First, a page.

Anti-malaria genes give mosquitoes an edge

Transgenic mosquitoes resistant to malaria infection outcompete normal mosquitoes when feeding on infected blood

By | March 20, 2007

Researchers are one step closer to creating a viable malaria-resistant mosquito, according to a study in this week's Proceedings of the National Academy of Sciences. The authors found that, when feeding on malaria-infected blood, transgenic mosquitoes resistant to malaria infection experienced both higher fecundity and lower mortality than normal mosquitoes. If such a mosquito could be introduced into the wild, "you may end up with populations that are refractory to the transmission of the parasite," predicted Peter Atkinson of the University of California, Riverside, who was not involved in the study. Previous work has shown that mosquitoes infected with the malaria parasite are less fit than uninfected mosquitoes. This observation led to the hypothesis that transgenic malaria-resistant mosquitoes may outcompete wild-type mosquitoes, said study senior author Marcelo Jacobs-Lorena of Johns Hopkins Bloomberg School of Public Health. However, other studies have shown that transgenic mosquitoes may suffer a loss in fitness that balances out any gains from malaria resistance. "It was believed that just the presence of the transgene is a detriment," Jacobs-Lorena said. Led by Mauro T. Marrelli, also of Johns Hopkins, the researchers compared the fitness of wild-type Anopheles stephensi to that of mosquitoes expressing a peptide called SM1, which prevents the malaria parasite from invading the midgut. These transgenic mosquitoes cannot become infected with Plasmodium berghei, a malaria parasite that infects mice. The researchers placed equal numbers of wild-type and transgenic mosquitoes in a cage and fed them Plasmodium infected mouse blood. After nine generations, transgenic mosquitoes made up about 70% of the population. Additional experiments showed that transgenic mosquitoes had both higher fecundity and lower mortality than wild-type mosquitoes when fed blood containing reproducing parasites. "It's very nice work," Atkinson said. "Some people have always said that if we make these things transgenic, they'll just be so unfit because they're genetically altered that they'll never be of any use, [so] it's actually very encouraging news." Previous studies have shown that a different type of malaria-resistant mosquito cannot outcompete wild-type mosquitoes. However, those transgenic mosquitoes fought the malaria parasite by upregulating the immune response, which "may impose costs on the mosquito that equal, or even outweigh, the benefits of not being infected," according to Hilary Hurd of Keele University in Staffordshire, UK, who was an author on these previous studies but was not involved in the current work. "The advantage of the SM1 peptide is that it is not part of the natural immune system and appears to inhibit infection by blocking parasite invasion rather than killing the parasite," Hurd told The Scientist in an Email. In order to have a viable system that could be introduced into the wild, scientists will still need to come up with a genetic drive mechanism to encourage the transgene to spread among mosquito populations, Jacobs-Lorena said. Even though transgenic mosquitoes outcompete wild-types in the lab, this is probably not sufficient "to promote introduction of the gene into the wild by itself," he said. But their results suggest that "we may need not as strong a drive force as originally predicted in order to accomplish this goal." Another important step is to replicate the findings using human malaria parasites in their natural mosquito vectors, according to Robert Sinden of Imperial College London, who was not involved in the study. "If the results are repeated under these conditions we will have reason to be optimistic for the future." Melissa Lee Phillips Links within this article L. Pray, "Scientists want to create a new kind of mosquito," The Scientist, November 25, 2002. M. Marrelli et al., "Transgenic malaria-resistant mosquitoes have a fitness advantage when feeding on Plasmodium-infected blood," PNAS, March 27, 2007. ' H. Black, "Scientists refining methods for genetically altering insects," The Scientist, October 13, 1997. M. Goozner, "Beating malaria," The Scientist, December 1, 2006. Peter Atkinson H. Hurd, "Manipulation of medically important insect vectors by their parasites," Annual Review of Entomology, 2003. ' Marcelo Jacobs-Lorena F. Catteruccia et al., "Impact of genetic manipulation on the fitness of Anopheles stephensiaa mosquitoes," Science, February 21, 2003. J. Ito et al., "Transgenic anopheline mosquitoes impaired in transmission of a malaria parasite," Nature, May 23, 2002. A.M. Ahmed, H. Hurd, "Immune stimulation and malaria infection impose reproductive costs in Anopheles gambiae via follicular apoptosis," Microbes and Infectiona, February 2006. Hilary Hurd Robert Sinden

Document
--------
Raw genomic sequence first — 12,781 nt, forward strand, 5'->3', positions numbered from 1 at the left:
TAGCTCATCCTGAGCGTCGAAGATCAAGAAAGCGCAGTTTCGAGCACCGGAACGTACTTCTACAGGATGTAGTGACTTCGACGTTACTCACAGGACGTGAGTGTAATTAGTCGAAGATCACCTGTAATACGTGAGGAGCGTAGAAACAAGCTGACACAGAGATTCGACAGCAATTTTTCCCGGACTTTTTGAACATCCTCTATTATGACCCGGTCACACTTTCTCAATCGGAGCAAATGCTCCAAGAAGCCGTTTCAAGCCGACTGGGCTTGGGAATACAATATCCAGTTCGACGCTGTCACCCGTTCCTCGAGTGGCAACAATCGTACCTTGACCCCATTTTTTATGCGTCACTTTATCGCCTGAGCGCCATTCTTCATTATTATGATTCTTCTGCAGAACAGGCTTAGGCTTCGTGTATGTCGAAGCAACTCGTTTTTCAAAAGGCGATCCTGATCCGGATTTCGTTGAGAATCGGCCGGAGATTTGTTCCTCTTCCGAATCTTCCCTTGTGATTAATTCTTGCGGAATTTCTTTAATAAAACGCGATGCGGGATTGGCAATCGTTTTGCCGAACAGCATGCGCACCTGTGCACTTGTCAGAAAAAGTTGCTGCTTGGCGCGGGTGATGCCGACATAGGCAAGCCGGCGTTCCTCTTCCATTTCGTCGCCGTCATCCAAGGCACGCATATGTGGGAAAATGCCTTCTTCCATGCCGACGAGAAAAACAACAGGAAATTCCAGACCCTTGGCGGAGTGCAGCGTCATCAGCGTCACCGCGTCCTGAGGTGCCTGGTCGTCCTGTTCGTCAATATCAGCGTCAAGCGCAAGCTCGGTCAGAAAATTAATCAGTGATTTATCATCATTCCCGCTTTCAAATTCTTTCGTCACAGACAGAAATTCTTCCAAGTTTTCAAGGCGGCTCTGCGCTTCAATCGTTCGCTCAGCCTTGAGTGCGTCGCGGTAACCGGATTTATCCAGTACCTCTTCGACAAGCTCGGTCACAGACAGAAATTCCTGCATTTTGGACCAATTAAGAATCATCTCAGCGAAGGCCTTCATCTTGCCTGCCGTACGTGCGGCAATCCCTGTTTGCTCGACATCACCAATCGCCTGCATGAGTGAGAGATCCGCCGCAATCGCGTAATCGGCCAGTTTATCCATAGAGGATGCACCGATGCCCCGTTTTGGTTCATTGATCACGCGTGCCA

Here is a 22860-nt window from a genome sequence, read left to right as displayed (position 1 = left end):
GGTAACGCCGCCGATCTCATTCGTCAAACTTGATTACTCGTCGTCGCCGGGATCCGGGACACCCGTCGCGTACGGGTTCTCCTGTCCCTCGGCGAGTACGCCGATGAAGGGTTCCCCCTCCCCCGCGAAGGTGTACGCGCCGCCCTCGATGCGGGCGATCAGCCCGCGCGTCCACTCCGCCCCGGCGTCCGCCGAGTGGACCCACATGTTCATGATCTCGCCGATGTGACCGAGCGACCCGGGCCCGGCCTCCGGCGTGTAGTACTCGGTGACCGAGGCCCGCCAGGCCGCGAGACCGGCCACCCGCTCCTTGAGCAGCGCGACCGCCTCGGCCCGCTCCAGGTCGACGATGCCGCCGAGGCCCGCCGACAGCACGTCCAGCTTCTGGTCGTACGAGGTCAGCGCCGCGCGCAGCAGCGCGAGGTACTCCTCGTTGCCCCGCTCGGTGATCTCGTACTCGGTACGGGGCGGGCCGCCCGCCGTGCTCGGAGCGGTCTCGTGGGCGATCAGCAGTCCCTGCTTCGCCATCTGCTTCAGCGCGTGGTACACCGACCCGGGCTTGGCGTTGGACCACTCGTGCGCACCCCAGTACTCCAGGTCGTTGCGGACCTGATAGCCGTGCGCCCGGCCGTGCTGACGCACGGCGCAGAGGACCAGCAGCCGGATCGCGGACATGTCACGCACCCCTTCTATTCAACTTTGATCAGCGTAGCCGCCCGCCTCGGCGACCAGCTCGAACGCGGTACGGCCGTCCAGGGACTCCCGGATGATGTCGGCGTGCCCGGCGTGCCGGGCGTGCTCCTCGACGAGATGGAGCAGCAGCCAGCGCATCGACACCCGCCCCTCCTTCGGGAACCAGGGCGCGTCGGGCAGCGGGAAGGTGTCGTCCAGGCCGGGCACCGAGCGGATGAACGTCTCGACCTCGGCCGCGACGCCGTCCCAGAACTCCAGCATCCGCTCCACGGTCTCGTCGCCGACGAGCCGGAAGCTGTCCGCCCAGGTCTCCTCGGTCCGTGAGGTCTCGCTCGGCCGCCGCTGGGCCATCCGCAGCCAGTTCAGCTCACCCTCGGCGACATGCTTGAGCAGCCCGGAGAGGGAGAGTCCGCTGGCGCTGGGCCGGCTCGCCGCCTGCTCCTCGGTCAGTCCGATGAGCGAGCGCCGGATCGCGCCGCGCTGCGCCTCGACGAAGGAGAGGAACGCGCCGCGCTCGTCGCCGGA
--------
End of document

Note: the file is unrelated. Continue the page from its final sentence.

March 21, 2007

Manipulation of mosquitoe genes to make resilient to malaria infection is very interesting but requires some thinking about its utility under field conditions. Moreover, we have read many such manipulations under the broad heading of "biological control". I wonder how many of such novel and laboratory conceived ideas have been successfully applied to field conditions? How far this research is going to be practically useful? Billions of dollars have been spent to control mosquitoes and good old "DDT" is back into action. Yet mosquitoes are resilient for control and they are still propagated without any impedence. No doubt vectors play very important role in dissemination of infection. This work, in my opinion should change its direction. They should consider the possibility of making the mosquitoes sterile by gene manipulation. If such approach can be achieved, then one can envisage the mosquitoe population undergoing sterility and thereby a direct hit on vector dissemination. This may have a broader applications and can be applied to many other vector-borne infections. Best of luck in their research.